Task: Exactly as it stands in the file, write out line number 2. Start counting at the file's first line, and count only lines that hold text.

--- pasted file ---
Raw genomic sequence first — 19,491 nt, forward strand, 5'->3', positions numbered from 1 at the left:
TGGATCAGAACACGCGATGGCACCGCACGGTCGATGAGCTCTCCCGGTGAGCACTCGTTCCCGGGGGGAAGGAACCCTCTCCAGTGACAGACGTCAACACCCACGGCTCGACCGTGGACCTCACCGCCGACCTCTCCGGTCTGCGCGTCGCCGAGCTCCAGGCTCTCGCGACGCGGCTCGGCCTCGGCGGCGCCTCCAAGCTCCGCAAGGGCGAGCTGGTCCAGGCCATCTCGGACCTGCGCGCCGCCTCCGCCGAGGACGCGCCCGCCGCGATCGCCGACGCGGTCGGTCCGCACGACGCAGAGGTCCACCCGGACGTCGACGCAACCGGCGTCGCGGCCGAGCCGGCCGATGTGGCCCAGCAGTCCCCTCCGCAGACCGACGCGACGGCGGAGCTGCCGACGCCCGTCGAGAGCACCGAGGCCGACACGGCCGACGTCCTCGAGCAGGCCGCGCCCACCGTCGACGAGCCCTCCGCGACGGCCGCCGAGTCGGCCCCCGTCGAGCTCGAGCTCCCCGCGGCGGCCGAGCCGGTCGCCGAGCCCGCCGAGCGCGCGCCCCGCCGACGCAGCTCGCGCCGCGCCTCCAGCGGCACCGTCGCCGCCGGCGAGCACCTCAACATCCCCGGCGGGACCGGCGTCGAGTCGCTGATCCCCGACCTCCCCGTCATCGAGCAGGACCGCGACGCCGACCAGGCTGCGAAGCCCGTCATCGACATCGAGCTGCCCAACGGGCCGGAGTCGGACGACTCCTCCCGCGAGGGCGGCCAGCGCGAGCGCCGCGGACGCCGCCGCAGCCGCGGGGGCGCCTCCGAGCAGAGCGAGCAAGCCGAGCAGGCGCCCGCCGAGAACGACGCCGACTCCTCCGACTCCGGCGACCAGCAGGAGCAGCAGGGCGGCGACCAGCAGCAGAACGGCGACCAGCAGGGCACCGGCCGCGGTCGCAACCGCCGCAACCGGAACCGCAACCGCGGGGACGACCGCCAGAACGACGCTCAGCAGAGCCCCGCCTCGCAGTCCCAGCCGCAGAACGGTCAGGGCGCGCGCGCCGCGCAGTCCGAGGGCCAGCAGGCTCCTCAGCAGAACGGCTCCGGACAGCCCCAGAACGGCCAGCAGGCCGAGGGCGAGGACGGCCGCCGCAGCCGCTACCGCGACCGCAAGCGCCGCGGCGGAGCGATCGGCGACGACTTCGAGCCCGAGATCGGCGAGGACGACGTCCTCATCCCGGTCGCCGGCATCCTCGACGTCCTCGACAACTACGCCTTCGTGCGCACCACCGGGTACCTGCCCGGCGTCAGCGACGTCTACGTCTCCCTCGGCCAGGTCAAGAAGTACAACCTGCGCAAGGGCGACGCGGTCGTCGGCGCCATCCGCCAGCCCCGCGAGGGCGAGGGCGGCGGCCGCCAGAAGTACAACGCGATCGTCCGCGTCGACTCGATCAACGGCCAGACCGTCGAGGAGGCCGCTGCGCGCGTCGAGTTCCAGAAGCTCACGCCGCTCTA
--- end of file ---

TGGATCAGAACACGCGATGGCACCGCACGGTCGATGAGCTCTCCCGGTGAGCACTCGTTCCCGGGGGGAAGGAACCCTCTCCAGTGACAGACGTCAACACCCACGGCTCGACCGTGGACCTCACCGCCGACCTCTCCGGTCTGCGCGTCGCCGAGCTCCAGGCTCTCGCGACGCGGCTCGGCCTCGGCGGCGCCTCCAAGCTCCGCAAGGGCGAGCTGGTCCAGGCCATCTCGGACCTGCGCGCCGCCTCCGCCGAGGACGCGCCCGCCGCGATCGCCGACGCGGTCGGTCCGCACGACGCAGAGGTCCACCCGGACGTCGACGCAACCGGCGTCGCGGCCGAGCCGGCCGATGTGGCCCAGCAGTCCCCTCCGCAGACCGACGCGACGGCGGAGCTGCCGACGCCCGTCGAGAGCACCGAGGCCGACACGGCCGACGTCCTCGAGCAGGCCGCGCCCACCGTCGACGAGCCCTCCGCGACGGCCGCCGAGTCGGCCCCCGTCGAGCTCGAGCTCCCCGCGGCGGCCGAGCCGGTCGCCGAGCCCGCCGAGCGCGCGCCCCGCCGACGCAGCTCGCGCCGCGCCTCCAGCGGCACCGTCGCCGCCGGCGAGCACCTCAACATCCCCGGCGGGACCGGCGTCGAGTCGCTGATCCCCGACCTCCCCGTCATCGAGCAGGACCGCGACGCCGACCAGGCTGCGAAGCCCGTCATCGACATCGAGCTGCCCAACGGGCCGGAGTCGGACGACTCCTCCCGCGAGGGCGGCCAGCGCGAGCGCCGCGGACGCCGCCGCAGCCGCGGGGGCGCCTCCGAGCAGAGCGAGCAAGCCGAGCAGGCGCCCGCCGAGAACGACGCCGACTCCTCCGACTCCGGCGACCAGCAGGAGCAGCAGGGCGGCGACCAGCAGCAGAACGGCGACCAGCAGGGCACCGGCCGCGGTCGCAACCGCCGCAACCGGAACCGCAACCGCGGGGACGACCGCCAGAACGACGCTCAGCAGAGCCCCGCCTCGCAGTCCCAGCCGCAGAACGGTCAGGGCGCGCGCGCCGCGCAGTCCGAGGGCCAGCAGGCTCCTCAGCAGAACGGCTCCGGACAGCCCCAGAACGGCCAGCAGGCCGAGGGCGAGGACGGCCGCCGCAGCCGCTACCGCGACCGCAAGCGCCGCGGCGGAGCGATCGGCGACGACTTCGAGCCCGAGATCGGCGAGGACGACGTCCTCATCCCGGTCGCCGGCATCCTCGACGTCCTCGACAACTACGCCTTCGTGCGCACCACCGGGTACCTGCCCGGCGTCAGCGACGTCTACGTCTCCCTCGGCCAGGTCAAGAAGTACAACCTGCGCAAGGGCGACGCGGTCGTCGGCGCCATCCGCCAGCCCCGCGAGGGCGAGGGCGGCGGCCGCCAGAAGTACAACGCGATCGTCCGCGTCGACTCGATCAACGGCCAGACCGTCGAGGAGGCCGCTGCGCGCGTCGAGTTCCAGAAGCTCACGCCGCTCTA